The Latest: Calif Gov. Newsom’s child in 14-day quarantine

SACRAMENTO, Calif. — One of Gov. Gavin Newsom’s children may have been exposed to the coronavirus at school and is in quarantine.

The child began a 14-day quarantine “from the date of exposure” after the family was told a classmate at the private school had tested positive for the coronavirus, spokesman Nathan Click said in an emailed statement Friday.

The rest of the governor’s family is not quarantining because they weren’t directly exposed. The governor, his wife and all four of their children have tested negative for the virus, Click says.

Newsom had a rapid test this week that was negative and will get a regular test this weekend.

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HERE’S WHAT YOU NEED TO KNOW ABOUT THE VIRUS OUTBREAK:

— Daily COVID-19 deaths in US reach highest level since May

— Russia reports daily record with nearly 25,000 virus cases

— Republican governors in some hard-hit states are refusing to ask families to limit Thanksgiving celebrations despite warnings from federal health officials that gatherings could worsen a coronavirus surge that’s already spinning out of control.

— Maryland lawmakers are renewing criticism of Gov. Larry Hogan’s procurement of a half million COVID-19 tests from South Korea after The Washington Post reported the first batch was flawed and never used.

— Los Angeles County businesses trying to recover from the coronavirus pandemic face new restrictions and the prospect of a shutdown on the horizon.

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Follow AP’s coverage at https://apnews.com/hub/coronavirus-pandemic and https://apnews.com/UnderstandingtheOutbreak

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HERE’S WHAT ELSE IS HAPPENING:

LOS ANGELES — California is enacting a nighttime curfew Saturday as spiking coronavirus cases threaten to overrun health care systems. The state’s largest county warned that a more drastic lockdown could be imminent.

The new restrictions say people should stay home from 10 p.m. to 5 a.m., except for essential errands. The curfew runs through Dec. 21 and covers 41 counties that contain most of the state’s population.

Authorities say the focus is on keeping people from social mixing and drinking — the kinds of activities blamed for causing coronavirus infections to soar after dipping only a few months ago.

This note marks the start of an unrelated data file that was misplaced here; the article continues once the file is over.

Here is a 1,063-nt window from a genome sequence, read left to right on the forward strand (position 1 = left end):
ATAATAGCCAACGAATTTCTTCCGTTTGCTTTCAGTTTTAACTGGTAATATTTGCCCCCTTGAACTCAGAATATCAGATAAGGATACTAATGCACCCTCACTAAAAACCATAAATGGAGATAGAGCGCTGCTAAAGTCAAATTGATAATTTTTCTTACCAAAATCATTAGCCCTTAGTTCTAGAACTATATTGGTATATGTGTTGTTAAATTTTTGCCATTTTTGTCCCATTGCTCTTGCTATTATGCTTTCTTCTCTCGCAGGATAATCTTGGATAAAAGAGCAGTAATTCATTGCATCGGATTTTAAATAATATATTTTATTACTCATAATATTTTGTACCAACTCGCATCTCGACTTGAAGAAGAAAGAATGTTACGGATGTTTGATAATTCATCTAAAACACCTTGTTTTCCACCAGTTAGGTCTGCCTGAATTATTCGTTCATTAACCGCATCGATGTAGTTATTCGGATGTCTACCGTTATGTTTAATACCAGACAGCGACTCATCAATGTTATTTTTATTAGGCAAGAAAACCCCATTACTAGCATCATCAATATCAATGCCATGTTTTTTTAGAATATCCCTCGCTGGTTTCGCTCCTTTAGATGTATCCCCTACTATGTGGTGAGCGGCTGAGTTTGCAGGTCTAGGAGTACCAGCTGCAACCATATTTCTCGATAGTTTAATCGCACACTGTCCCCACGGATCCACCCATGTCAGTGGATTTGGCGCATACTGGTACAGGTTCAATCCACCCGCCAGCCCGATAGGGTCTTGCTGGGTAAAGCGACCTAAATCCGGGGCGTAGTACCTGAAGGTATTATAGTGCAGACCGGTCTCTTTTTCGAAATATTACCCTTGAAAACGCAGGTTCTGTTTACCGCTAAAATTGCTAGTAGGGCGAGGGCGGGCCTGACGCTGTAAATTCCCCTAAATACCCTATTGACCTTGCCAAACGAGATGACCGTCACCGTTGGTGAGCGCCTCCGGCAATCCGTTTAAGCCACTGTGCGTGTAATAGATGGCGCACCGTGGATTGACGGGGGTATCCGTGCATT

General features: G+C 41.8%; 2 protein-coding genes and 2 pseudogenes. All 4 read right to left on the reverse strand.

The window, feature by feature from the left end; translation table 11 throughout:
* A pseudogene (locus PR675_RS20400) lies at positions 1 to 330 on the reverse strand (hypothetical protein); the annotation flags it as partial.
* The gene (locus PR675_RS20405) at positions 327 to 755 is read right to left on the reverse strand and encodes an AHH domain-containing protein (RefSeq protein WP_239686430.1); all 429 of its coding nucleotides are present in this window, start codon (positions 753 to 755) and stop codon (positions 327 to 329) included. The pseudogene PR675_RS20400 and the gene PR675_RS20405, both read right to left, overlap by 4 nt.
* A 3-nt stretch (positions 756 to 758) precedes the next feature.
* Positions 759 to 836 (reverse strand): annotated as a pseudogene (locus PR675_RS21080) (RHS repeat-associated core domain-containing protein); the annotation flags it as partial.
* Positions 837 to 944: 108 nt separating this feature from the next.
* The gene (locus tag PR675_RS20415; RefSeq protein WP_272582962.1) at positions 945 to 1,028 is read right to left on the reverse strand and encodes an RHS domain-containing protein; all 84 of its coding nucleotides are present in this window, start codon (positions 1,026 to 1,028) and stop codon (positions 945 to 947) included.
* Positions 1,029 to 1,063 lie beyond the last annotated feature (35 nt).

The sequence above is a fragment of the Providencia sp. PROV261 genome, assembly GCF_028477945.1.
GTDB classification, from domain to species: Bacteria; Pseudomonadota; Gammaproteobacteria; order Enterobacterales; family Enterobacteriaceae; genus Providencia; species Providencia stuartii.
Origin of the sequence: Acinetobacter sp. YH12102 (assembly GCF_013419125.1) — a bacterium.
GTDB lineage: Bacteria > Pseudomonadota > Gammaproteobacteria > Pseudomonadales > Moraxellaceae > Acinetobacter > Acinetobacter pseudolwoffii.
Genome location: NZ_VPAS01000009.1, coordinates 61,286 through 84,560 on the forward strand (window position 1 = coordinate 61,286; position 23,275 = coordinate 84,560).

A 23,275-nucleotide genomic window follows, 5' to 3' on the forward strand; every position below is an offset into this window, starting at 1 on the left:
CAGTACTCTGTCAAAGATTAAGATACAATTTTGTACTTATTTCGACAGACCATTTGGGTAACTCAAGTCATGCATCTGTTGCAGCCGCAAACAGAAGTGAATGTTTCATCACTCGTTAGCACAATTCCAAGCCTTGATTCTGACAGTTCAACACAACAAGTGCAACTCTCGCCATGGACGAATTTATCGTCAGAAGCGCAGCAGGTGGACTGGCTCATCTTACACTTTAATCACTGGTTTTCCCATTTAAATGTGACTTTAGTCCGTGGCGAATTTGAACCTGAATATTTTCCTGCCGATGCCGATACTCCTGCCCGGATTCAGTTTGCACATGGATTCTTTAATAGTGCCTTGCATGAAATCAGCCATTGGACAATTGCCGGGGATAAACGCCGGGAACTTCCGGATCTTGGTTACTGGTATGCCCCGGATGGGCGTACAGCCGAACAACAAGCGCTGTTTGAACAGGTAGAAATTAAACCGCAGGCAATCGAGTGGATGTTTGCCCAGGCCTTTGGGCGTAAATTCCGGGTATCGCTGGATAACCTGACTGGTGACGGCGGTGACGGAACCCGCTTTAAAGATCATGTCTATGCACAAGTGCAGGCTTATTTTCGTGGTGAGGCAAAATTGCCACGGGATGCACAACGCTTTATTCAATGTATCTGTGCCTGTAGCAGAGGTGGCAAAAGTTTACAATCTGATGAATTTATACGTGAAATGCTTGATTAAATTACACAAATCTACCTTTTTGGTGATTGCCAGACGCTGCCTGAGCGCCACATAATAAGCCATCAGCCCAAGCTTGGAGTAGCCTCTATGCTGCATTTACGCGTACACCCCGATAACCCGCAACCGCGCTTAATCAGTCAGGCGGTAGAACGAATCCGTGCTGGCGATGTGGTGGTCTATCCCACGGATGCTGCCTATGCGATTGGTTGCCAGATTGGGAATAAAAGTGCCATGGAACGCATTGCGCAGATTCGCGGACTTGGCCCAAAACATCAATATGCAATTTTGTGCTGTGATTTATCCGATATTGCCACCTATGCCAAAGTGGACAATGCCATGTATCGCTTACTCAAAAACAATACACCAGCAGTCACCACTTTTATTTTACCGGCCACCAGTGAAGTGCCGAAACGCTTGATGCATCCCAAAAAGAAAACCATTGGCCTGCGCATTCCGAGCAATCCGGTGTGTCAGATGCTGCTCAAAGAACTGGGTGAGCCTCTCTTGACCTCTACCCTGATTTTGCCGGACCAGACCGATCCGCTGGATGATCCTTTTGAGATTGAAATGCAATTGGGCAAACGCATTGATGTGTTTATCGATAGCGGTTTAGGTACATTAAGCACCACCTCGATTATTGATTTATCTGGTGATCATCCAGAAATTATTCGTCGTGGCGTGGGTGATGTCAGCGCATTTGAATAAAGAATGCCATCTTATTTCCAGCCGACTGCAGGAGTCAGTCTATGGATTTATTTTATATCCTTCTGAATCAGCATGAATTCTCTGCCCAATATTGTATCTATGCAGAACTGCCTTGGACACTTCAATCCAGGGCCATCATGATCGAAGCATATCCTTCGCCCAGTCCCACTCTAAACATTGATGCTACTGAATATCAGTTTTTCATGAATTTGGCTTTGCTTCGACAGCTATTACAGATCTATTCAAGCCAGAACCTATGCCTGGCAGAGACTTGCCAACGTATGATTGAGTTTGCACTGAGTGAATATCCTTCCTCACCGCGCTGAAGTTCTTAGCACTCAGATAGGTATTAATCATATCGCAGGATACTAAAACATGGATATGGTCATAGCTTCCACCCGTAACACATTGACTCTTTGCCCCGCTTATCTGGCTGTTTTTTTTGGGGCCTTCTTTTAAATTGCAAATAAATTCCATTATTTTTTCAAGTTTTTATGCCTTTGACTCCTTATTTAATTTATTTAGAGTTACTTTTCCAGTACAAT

Los Angeles County, the state’s largest with about 10 million people, could see a stricter lockdown as early as next week because of soaring cases and hospitalization levels. The county accounts for a quarter of the state’s 40 million residents, but it has about a third of the coronavirus cases and close to 40% of the deaths.

California had a record 13,000 new cases on Thursday and more than 1 million total confirmed cases. The state has 18,653 confirmed deaths, third in the nation behind New York (34,252) and Texas (20,751).

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TEHRAN, Iran — Iran has shuttered businesses and curtailed travel between its major cities, including the capital of Tehran.

The Iranian Health Ministry says the daily deaths have risen above 430 in the past five days, bringing the death toll past 44,000. The total number of confirmed cases has risen past 840,000.

The new restrictions include Iran’s major cities and will last two weeks but can be automatically extended.

Top Iranian officials initially downplayed the risks posed by the virus outbreak, before recently urging the public to wear masks and avoid unessential travel.

All schools in the capital will close and switch to remote learning. Authorities will close shrines in Tehran and cancel mass prayers in mosques, though it was not immediately clear if the same restrictions would apply in other cities, including the holy city of Mashhad.

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MOSCOW — Russia reported new daily highs in the number of coronavirus infections and deaths on Saturday.

The national coronavirus taskforce says 24,822 new cases were recorded over the past day, the fourth time in a week that a new high has been tallied. It says a record 467 people died of COVID-19.

The surge in infections is straining Russia’s vast but underfunded health care system, with many infected people reportedly forced to search for sparse hospital beds.

Overall, Russia has recorded more than 2,064,000 confirmed cases and 35,778 confirmed deaths.

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COLOMBO, Sri Lanka — Sri Lanka’s Central Bank says the bank’s top management, including the governor, will work from home after one of its employees tested positive for COVID-19.

The bank says the move was taken as a precautionary measure. The governor, one deputy governor, seven assistant governors and several other senior officials who had been working at the bank’s offices will work from home for two weeks.

It says tests were done on possible contacts of the patient, but all others tested were found to be negative. The bank is located in the heart of the capital, Colombo, where the most cases have been detected in the past week.

Sri Lanka has had an outbreak of the virus following two clusters in Colombo — centered on a garment factory and a fish market.

The confirmed cases from the two clusters grew to 15,764 on Saturday. During the most recent 24-hour period, 435 cases were detected, of which 252 were in Colombo and its suburbs.